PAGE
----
VARDEN-Students at the Western Wayne High School started out their day with a presentation about suicide prevention on Tuesday.

VARDEN-Students at the Western Wayne High School started out their day with a presentation about suicide prevention on Tuesday.

The program was part two of junior Ariel Hoherchak's senior project. The first part took place on Feb. 14, 2013, where she held the “One Love: Valentine's Day Dinner Buffet” at the Waymart Hotel.

These are in memory of her Godmother, Brenda Upright, who committed suicide on Feb. 13, 2011. She was a 1986 graduate of Western Wayne.

Upright suffered from depression, but self-medicated with alcohol “up until one year prior to her suicide.”

For the program at the high school, Hoherchak teamed up with the Lou Ruspi Jr. Foundation, which is run by State Representative Frank Farina's wife, Karla and her sister Teressa.

Christine DeSousa, MA, NCC, an affiliated therapist of the foundation, also took part.

About the foundation

The Lou Ruspi Jr. Foundation is a non-profit organization that deals with mental health and suicide prevention.

“Our main focus is to get education into schools on suicide prevention,” said Farina. “It was started about a year and a half ago.”

Farina said she started the foundation with her sister after losing their brother to suicide two days before Christmas in 2011.

He was only 26.

“The tragic impact it had made us realize we need to do something to get education out there,” she stated. “If it happened in our family and we weren't aware of it, someone else could be going through that in their family. We felt the schools would be a good place to start.”

She said students aren't learning how to take care of themselves mentally, where to go for help or what kind of resources they have access to if they are suffering.

Farina said the foundation has been amazing so far.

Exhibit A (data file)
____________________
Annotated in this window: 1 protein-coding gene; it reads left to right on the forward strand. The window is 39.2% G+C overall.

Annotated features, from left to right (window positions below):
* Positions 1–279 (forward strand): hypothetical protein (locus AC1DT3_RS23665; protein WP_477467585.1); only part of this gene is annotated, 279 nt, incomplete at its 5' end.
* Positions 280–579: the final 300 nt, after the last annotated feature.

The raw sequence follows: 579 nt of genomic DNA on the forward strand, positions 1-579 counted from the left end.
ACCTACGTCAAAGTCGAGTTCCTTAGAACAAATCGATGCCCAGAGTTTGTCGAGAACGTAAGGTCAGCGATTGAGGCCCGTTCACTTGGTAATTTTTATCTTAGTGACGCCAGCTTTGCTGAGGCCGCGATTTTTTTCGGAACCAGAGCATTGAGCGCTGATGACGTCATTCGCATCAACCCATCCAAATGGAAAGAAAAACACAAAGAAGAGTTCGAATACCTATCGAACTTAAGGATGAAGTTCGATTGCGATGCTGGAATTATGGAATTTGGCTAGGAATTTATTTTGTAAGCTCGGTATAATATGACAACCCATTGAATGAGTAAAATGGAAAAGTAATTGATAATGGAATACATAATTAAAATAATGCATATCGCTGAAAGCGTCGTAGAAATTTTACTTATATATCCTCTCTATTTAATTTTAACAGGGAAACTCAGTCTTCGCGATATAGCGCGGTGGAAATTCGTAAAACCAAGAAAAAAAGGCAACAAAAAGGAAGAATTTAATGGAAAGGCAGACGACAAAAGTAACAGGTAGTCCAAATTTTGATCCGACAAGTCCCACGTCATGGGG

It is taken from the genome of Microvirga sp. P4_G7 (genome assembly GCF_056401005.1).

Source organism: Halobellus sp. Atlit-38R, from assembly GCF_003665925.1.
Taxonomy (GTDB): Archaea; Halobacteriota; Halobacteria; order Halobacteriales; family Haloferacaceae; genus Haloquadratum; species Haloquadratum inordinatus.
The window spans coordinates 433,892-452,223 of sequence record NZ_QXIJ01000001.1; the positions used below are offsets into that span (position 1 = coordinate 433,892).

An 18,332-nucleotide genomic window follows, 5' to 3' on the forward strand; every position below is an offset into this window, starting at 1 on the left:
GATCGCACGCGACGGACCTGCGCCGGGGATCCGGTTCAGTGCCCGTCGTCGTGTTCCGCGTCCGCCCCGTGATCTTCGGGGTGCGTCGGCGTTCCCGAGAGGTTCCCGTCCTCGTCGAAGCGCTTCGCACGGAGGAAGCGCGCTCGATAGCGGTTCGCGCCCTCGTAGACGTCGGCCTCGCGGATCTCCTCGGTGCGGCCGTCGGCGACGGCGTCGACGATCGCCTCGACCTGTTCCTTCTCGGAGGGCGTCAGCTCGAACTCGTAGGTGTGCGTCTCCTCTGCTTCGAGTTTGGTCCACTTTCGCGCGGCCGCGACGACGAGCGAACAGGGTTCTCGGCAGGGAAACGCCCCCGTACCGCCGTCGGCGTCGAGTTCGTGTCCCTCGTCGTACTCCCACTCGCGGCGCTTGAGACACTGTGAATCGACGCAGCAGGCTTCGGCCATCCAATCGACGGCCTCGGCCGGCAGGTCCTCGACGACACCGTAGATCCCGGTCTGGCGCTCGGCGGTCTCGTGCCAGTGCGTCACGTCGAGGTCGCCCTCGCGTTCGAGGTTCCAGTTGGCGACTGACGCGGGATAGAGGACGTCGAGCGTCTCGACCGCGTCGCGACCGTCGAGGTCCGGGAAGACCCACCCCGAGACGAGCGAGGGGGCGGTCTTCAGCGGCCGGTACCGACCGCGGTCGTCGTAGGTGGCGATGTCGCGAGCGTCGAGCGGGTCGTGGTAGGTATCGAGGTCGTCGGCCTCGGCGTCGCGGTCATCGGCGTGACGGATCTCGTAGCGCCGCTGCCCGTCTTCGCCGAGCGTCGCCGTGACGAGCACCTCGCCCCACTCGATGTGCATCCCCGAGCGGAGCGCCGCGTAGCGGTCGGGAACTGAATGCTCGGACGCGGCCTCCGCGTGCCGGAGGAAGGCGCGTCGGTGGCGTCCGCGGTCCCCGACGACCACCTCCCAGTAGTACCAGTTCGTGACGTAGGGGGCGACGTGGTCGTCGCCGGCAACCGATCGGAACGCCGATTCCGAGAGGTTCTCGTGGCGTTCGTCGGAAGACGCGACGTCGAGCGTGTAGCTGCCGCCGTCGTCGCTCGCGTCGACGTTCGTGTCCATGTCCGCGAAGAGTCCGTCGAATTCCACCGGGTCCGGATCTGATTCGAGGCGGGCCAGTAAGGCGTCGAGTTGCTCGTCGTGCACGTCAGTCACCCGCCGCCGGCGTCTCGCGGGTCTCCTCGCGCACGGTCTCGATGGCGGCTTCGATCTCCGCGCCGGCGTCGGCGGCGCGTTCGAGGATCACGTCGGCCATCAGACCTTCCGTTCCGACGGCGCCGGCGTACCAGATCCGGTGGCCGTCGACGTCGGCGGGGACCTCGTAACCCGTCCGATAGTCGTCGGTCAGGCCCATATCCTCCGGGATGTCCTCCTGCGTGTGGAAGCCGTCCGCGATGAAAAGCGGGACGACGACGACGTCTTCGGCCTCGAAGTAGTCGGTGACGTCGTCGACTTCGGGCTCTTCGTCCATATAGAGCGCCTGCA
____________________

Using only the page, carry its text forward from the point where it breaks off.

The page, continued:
“Each time we present to a school we ask kids to reach out after,” she stated. “They want to ask questions and learn more to seek help.”

She said she has even seen some students get admitted to a hospital for 72 hour evaluation because they were suicidal.

“I think we have really helped a lot,” Farina said. “We've already presented at around 12 schools already.”

Farina said they keep pushing and want to talk at as many schools as possible and help as many as possible.

“The more we wait, the more lives can be taken by suicide,” she said.

She added the foundation “doesn't charge” to do presentations.

“Our main goal is to get the information out and help save lives,” Farina said.

The foundation offers free education nights to the community, provides schools with an American Foundation of Suicide Prevention (AFSP) program, supplies a licensed and certified therapist to schools and offers guidance and resources.

Reaching out

Hoherchak's mom, Kelly, sent an email to Representative Farina in regards to his Suicide Prevention Bill that he is currently in the process of passing.

She thanked him for supporting the topic and said her family was struck by it because of their personal experience.

“He forwarded the email to me and I started speaking with them [Kelly and Ariel],” said Farina. “It was wonderful that a junior in high school is really trying to spread awareness. It was admirable that she's so young and so strong.”

Farina told them she would work with her foundation to bring an assembly to Western Wayne.

“We worked on it for about a month and a half,” she said. “We pulled off having a presentation with the whole high school. There were over 600 students.”


“Her [Brenda Upright] loss has been very painful for me and everyone that loved her,” Hoherchak told her peers.

“You will learn how to deal with depression, about the help you can get and how to prevent suicide. Please listen and if you or someone you know needs help, get it now so that you won't be victim to depression for years to come.”